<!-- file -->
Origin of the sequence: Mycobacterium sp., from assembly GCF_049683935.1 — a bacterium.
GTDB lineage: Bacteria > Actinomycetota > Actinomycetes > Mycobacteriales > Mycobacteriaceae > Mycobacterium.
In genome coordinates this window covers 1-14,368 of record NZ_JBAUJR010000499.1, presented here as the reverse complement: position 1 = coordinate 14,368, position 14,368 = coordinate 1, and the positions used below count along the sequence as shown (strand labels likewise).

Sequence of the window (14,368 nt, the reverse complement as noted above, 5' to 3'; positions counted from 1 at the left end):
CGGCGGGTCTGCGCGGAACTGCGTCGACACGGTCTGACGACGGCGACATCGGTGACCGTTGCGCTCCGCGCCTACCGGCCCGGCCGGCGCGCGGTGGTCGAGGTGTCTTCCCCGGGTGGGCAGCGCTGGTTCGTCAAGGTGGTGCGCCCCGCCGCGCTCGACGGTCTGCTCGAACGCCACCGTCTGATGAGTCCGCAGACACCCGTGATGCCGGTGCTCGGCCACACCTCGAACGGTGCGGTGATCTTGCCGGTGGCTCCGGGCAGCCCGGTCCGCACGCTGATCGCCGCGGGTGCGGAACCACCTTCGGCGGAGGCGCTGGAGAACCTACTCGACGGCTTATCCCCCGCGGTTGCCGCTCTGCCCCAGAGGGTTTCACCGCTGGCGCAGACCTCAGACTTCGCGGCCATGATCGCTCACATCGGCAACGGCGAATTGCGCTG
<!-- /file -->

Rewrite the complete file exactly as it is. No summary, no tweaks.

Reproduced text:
Origin of the sequence: Mycobacterium sp., from assembly GCF_049683935.1 — a bacterium.
GTDB lineage: Bacteria > Actinomycetota > Actinomycetes > Mycobacteriales > Mycobacteriaceae > Mycobacterium.
In genome coordinates this window covers 1-14,368 of record NZ_JBAUJR010000499.1, presented here as the reverse complement: position 1 = coordinate 14,368, position 14,368 = coordinate 1, and the positions used below count along the sequence as shown (strand labels likewise).

Sequence of the window (14,368 nt, the reverse complement as noted above, 5' to 3'; positions counted from 1 at the left end):
CGGCGGGTCTGCGCGGAACTGCGTCGACACGGTCTGACGACGGCGACATCGGTGACCGTTGCGCTCCGCGCCTACCGGCCCGGCCGGCGCGCGGTGGTCGAGGTGTCTTCCCCGGGTGGGCAGCGCTGGTTCGTCAAGGTGGTGCGCCCCGCCGCGCTCGACGGTCTGCTCGAACGCCACCGTCTGATGAGTCCGCAGACACCCGTGATGCCGGTGCTCGGCCACACCTCGAACGGTGCGGTGATCTTGCCGGTGGCTCCGGGCAGCCCGGTCCGCACGCTGATCGCCGCGGGTGCGGAACCACCTTCGGCGGAGGCGCTGGAGAACCTACTCGACGGCTTATCCCCCGCGGTTGCCGCTCTGCCCCAGAGGGTTTCACCGCTGGCGCAGACCTCAGACTTCGCGGCCATGATCGCTCACATCGGCAACGGCGAATTGCGCTG